Use Case Diagrams Describe User – System Interaction
Use Cases help us create the website that you need. They tell a story about how a website, or any system for that matter, is used by the various players who are going to interact with it. They make sure that customers are guided through every step of the checkout process and that the seller can do everything he needs to do, from introducing to new products to emailing her customers to keeping track of inventory.
What Are Actors and How To Define Uses Cases
Actors are the people who receive direct benefits from the “Use Cases” or stories about the business we want to model.
Names for Use Cases generally start with an action verb and then include a noun, such as “Make Deposit” for a banking Use Case.
Some Examples from a Credit Union Banking Application
Actors: Member, Teller, VicePresident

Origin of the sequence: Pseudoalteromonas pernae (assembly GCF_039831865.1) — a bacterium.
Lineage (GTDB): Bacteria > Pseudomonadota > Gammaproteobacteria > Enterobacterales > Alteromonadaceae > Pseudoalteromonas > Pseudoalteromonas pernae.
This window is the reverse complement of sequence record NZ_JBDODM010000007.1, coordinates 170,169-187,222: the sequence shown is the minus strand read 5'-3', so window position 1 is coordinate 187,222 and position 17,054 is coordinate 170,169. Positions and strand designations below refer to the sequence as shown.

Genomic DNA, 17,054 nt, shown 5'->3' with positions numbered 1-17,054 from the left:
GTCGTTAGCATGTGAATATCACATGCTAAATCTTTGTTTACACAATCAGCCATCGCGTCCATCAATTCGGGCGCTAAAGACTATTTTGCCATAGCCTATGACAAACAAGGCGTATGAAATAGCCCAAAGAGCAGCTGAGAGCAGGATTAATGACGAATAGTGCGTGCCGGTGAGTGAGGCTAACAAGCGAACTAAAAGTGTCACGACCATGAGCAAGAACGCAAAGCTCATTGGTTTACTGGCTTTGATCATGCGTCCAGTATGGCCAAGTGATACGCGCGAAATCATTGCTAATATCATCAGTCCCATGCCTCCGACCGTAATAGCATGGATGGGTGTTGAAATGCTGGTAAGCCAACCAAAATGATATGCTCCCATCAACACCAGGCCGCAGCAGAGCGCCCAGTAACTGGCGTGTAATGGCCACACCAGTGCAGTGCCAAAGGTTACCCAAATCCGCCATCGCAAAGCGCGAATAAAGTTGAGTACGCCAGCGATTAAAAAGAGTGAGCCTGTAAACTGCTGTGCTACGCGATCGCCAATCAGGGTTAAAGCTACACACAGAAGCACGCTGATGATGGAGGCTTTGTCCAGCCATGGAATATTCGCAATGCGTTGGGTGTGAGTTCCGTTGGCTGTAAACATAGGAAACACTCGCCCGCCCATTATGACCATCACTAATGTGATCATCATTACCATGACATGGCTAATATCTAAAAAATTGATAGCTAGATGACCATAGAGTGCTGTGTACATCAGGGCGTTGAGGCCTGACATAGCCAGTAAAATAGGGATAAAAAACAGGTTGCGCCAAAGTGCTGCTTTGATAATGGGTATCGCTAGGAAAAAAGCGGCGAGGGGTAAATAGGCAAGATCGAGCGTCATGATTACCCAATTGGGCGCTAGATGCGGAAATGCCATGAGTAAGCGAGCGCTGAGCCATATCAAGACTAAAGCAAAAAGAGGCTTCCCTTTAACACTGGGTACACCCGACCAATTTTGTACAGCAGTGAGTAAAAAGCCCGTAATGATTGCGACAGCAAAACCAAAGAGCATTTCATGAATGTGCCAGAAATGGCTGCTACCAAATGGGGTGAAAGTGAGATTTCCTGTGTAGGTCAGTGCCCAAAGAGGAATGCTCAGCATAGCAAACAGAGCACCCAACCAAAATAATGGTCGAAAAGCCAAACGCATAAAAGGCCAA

Member – Make Deposit
(secondary actors would be Tellers and ATMs – actors do not have to be human)
Teller – Check Identity
(e.g. ask for driver’s license or password – these are details we’ll get to later)
VicePresident – Interview Job Applicants
Ater the actors have been defined and basic Use Case been named, detailed steps for each Use Case have to be filled in. We can use many different tools to describe the problem we are solving and we can approach the problem in a manner such that each step is easy to describe. But keep in mind that a Use Case
- must provide some value to a primary actor
- is not a flow chart and does not show "time flow"
- does not describe things inside a system
- describes interactions between an actor and the system in an abstract manner without making reference to specific interface objects
While it takes time to create detailed use cases, doing so ensures a well laid out and usable website. Especially complex websites that many different types of visitors interact with, need this kind of preliminary analysis so that all necessary details will be taken care of.